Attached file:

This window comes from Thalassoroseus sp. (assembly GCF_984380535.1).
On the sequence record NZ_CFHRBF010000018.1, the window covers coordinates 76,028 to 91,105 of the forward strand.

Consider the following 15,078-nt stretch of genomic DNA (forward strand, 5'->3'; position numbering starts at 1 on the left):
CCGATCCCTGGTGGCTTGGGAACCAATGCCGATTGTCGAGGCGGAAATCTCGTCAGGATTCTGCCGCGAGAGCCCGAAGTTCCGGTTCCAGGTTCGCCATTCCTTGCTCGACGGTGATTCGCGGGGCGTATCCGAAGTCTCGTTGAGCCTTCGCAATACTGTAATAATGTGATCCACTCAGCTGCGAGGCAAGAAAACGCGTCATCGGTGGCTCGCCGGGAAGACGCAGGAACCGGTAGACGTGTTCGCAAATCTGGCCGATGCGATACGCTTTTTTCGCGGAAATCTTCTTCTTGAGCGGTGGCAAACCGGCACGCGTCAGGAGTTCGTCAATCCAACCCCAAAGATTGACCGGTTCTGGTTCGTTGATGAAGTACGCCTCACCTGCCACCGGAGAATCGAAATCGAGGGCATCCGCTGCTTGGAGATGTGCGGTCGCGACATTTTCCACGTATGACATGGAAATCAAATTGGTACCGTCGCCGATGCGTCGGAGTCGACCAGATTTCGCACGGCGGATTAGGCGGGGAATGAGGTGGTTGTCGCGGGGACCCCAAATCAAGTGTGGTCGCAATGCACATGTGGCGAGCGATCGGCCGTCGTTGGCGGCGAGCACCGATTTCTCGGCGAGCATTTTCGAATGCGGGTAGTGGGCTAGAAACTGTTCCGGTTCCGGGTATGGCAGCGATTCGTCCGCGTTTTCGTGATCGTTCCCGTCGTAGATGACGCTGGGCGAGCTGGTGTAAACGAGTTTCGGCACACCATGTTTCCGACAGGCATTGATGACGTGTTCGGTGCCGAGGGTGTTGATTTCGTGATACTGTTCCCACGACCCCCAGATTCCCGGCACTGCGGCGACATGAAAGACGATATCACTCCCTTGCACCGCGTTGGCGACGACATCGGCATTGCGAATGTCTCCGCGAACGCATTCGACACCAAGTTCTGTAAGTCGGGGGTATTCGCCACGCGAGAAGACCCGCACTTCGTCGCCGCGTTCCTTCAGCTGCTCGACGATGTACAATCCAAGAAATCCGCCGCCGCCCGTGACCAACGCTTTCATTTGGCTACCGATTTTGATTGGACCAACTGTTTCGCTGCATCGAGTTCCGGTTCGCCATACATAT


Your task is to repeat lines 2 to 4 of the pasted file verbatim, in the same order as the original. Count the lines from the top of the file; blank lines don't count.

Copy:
On the sequence record NZ_CFHRBF010000018.1, the window covers coordinates 76,028 to 91,105 of the forward strand.

Consider the following 15,078-nt stretch of genomic DNA (forward strand, 5'->3'; position numbering starts at 1 on the left):
CCGATCCCTGGTGGCTTGGGAACCAATGCCGATTGTCGAGGCGGAAATCTCGTCAGGATTCTGCCGCGAGAGCCCGAAGTTCCGGTTCCAGGTTCGCCATTCCTTGCTCGACGGTGATTCGCGGGGCGTATCCGAAGTCTCGTTGAGCCTTCGCAATACTGTAATAATGTGATCCACTCAGCTGCGAGGCAAGAAAACGCGTCATCGGTGGCTCGCCGGGAAGACGCAGGAACCGGTAGACGTGTTCGCAAATCTGGCCGATGCGATACGCTTTTTTCGCGGAAATCTTCTTCTTGAGCGGTGGCAAACCGGCACGCGTCAGGAGTTCGTCAATCCAACCCCAAAGATTGACCGGTTCTGGTTCGTTGATGAAGTACGCCTCACCTGCCACCGGAGAATCGAAATCGAGGGCATCCGCTGCTTGGAGATGTGCGGTCGCGACATTTTCCACGTATGACATGGAAATCAAATTGGTACCGTCGCCGATGCGTCGGAGTCGACCAGATTTCGCACGGCGGATTAGGCGGGGAATGAGGTGGTTGTCGCGGGGACCCCAAATCAAGTGTGGTCGCAATGCACATGTGGCGAGCGATCGGCCGTCGTTGGCGGCGAGCACCGATTTCTCGGCGAGCATTTTCGAATGCGGGTAGTGGGCTAGAAACTGTTCCGGTTCCGGGTATGGCAGCGATTCGTCCGCGTTTTCGTGATCGTTCCCGTCGTAGATGACGCTGGGCGAGCTGGTGTAAACGAGTTTCGGCACACCATGTTTCCGACAGGCATTGATGACGTGTTCGGTGCCGAGGGTGTTGATTTCGTGATACTGTTCCCACGACCCCCAGATTCCCGGCACTGCGGCGACATGAAAGACGATATCACTCCCTTGCACCGCGTTGGCGACGACATCGGCATTGCGAATGTCTCCGCGAACGCATTCGACACCAAGTTCTGTAAGTCGGGGGTATTCGCCACGCGAGAAGACCCGCACTTCGTCGCCGCGTTCCTTCAGCTGCTCGACGATGTACAATCCAAGAAATCCGCCGCCGCCCGTGACCAACGCTTTCATTTGGCTACCGATTTTGATTGGACCAACTGTTTCGCTGCATCGAGTTCCGGTTCGCCATACATAT